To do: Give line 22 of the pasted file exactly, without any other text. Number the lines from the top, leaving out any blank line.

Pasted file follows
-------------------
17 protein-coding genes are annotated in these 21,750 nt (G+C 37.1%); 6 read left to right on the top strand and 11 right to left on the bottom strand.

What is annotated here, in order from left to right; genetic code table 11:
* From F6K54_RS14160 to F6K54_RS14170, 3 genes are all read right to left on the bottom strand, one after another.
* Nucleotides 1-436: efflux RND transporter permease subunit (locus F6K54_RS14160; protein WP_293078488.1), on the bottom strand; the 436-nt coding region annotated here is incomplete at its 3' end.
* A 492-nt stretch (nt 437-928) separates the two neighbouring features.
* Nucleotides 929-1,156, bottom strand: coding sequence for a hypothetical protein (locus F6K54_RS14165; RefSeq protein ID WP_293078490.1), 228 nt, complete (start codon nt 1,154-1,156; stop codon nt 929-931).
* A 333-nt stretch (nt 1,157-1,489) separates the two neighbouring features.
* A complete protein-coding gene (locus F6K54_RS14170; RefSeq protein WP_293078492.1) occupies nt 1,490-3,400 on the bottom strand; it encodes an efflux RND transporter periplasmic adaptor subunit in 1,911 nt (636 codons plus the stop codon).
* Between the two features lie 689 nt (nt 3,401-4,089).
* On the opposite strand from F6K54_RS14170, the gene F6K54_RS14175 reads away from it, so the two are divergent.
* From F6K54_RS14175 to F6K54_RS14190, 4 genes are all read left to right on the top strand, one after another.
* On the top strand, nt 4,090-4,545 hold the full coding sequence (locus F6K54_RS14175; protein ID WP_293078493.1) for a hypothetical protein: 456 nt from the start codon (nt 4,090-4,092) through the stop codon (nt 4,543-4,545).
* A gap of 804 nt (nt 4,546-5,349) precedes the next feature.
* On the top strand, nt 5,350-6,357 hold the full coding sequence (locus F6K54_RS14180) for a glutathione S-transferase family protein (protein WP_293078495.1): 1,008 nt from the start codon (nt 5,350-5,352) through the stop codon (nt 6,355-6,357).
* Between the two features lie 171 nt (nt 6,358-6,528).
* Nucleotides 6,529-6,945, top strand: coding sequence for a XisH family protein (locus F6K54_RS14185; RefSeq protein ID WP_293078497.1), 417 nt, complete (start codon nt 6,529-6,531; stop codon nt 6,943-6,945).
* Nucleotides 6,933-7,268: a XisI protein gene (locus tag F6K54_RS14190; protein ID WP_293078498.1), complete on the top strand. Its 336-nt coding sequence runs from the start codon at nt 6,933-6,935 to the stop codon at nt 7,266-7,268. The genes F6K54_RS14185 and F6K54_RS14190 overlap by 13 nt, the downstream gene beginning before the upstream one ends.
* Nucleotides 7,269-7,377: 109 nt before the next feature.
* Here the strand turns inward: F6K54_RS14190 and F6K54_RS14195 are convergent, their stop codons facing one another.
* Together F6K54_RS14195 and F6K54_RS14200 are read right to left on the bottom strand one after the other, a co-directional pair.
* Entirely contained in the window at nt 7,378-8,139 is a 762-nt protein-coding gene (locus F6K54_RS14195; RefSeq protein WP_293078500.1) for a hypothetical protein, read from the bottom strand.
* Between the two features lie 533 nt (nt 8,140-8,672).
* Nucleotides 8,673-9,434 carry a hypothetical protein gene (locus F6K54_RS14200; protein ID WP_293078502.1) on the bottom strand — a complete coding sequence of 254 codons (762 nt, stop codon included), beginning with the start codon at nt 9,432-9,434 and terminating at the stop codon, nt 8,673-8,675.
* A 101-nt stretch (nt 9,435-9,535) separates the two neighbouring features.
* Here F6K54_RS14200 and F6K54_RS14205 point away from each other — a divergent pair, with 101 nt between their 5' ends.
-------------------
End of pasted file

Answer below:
* Between the two features lie 533 nt (nt 8,140-8,672).